If you search a catalog or database and receive a large number of results, add a limit or additional keyword in order to retrieve a manageable and relevant number of results to review. At the same time overly narrow search terms can return too few results. One way of solving both problems is to use Boolean operators (AND, OR, NOT), which allow you to limit or expand searches depending on your needs.
For example, a search for portrait AND photography will return items that contain both concepts:
artistic OR aesthetic* making returns items that contain either one of the concepts or both:
united states NOT latin america returns items that talk about the United States of America but do not mention Latin America:
An important strategy to use when searching for phrases ("black and white") or titles:
For example, "Day in its Color"
will search for those words in that order, finding the 2012 book The Day in Its Color: Charles Cushman's Photographic Journey through a Vanishing America
Truncation and Wildcards:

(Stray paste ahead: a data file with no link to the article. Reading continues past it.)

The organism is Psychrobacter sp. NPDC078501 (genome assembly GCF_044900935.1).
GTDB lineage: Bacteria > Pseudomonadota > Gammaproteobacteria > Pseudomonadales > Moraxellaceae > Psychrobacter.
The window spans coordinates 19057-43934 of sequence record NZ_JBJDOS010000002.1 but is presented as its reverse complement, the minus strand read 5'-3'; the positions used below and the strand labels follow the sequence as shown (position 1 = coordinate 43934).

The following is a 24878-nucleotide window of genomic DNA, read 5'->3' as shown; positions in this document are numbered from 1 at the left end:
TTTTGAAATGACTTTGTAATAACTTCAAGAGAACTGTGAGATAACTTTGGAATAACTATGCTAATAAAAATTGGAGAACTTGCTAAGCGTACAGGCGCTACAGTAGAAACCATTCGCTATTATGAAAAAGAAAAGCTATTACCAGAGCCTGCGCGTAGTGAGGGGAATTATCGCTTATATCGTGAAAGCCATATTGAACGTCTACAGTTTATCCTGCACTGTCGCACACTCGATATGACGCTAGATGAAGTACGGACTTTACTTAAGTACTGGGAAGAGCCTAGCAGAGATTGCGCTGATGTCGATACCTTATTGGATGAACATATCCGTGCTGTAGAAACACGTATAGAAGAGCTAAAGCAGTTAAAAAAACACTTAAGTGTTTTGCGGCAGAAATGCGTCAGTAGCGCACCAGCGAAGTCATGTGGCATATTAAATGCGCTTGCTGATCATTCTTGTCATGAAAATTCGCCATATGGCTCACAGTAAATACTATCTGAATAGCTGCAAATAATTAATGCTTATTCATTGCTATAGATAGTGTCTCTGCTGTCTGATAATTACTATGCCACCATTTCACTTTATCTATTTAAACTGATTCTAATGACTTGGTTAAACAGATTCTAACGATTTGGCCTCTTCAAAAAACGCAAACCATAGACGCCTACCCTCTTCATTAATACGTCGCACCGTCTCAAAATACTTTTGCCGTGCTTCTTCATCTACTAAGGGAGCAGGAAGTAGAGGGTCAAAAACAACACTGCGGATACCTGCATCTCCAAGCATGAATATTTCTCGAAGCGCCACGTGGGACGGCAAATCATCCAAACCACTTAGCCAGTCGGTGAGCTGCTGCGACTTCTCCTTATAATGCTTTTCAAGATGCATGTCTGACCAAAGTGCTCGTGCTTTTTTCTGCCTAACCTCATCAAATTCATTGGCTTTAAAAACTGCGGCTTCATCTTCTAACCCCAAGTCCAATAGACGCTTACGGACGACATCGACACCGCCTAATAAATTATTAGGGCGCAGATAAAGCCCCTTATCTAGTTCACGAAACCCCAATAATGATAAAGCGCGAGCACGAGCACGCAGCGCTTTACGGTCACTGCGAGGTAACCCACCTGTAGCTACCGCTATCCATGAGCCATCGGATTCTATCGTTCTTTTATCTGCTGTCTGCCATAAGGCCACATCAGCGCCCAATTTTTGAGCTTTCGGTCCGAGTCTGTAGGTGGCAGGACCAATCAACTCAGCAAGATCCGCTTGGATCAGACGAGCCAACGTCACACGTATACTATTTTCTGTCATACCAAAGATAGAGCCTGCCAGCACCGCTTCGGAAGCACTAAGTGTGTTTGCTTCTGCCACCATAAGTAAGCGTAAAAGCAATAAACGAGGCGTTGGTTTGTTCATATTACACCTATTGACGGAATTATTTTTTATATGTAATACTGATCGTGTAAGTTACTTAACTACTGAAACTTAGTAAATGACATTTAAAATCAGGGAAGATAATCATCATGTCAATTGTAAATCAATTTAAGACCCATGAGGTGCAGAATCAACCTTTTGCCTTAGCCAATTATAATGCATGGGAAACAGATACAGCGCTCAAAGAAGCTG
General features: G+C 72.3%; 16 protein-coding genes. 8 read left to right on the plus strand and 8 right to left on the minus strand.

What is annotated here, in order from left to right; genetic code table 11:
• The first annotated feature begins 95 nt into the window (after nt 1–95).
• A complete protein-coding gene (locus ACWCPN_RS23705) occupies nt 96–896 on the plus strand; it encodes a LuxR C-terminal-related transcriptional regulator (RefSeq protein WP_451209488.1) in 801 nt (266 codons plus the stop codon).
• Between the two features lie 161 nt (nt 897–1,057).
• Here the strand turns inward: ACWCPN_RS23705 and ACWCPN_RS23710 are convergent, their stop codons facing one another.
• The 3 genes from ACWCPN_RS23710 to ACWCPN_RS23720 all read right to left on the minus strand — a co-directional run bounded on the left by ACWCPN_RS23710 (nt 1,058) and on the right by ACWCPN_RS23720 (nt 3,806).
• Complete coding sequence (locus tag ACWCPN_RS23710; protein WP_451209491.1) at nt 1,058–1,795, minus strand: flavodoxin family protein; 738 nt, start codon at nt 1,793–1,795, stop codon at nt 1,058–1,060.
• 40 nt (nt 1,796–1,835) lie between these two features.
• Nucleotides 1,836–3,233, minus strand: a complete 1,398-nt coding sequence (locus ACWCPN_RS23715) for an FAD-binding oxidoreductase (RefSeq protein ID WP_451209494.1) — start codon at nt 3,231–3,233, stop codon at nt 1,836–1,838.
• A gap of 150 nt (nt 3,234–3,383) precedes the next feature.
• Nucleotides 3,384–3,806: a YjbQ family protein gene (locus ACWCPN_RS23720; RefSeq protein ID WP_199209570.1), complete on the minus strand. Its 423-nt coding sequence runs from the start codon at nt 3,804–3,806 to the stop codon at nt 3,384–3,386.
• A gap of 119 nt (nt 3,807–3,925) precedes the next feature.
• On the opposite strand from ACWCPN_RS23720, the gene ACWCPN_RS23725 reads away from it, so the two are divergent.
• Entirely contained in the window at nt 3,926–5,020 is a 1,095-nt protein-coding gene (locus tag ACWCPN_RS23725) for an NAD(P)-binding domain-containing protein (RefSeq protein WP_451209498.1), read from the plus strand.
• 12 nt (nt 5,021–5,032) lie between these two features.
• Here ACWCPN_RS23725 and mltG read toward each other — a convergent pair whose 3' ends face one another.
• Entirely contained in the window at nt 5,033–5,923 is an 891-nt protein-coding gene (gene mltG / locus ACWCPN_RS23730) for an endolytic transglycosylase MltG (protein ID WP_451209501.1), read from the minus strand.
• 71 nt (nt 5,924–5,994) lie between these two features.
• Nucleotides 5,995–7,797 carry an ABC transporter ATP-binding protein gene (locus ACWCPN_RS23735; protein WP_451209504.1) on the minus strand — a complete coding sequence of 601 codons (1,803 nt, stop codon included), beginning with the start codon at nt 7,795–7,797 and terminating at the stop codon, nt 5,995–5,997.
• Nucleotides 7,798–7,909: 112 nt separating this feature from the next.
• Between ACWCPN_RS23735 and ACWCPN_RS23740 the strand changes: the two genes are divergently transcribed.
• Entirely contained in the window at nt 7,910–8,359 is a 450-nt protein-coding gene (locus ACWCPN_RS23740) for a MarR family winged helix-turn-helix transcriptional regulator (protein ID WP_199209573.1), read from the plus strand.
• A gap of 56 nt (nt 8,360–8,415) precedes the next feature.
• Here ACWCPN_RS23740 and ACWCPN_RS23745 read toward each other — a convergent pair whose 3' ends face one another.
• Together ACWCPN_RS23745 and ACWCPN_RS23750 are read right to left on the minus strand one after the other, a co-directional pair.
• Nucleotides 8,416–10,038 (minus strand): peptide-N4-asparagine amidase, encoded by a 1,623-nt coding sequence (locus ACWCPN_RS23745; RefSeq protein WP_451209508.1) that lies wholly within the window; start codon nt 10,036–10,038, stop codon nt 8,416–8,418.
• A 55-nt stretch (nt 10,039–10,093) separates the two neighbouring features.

Most catalogs and databases enable users to search variations of keywords by using truncation (*) or wildcard (e.g., ?, $, !) symbols.
For example, one could search for politic* to find poltic, politics, political, politicking, and so on.
Wildcard searches are for differences within words: a search for wom?n will return results for woman, women, and womyn.
When pairing two or more keywords with another keyword, it is important to "nest" the former terms within a larger Boolean search.
photograph* AND history AND 20th AND ("united states" OR america*) will return results for the union of the three subject areas
Results include: Patricia Vettel-Becker. Shooting from the Hip: Photography, Masculinity, and Postwar America. University of Minnesota Press, 2005.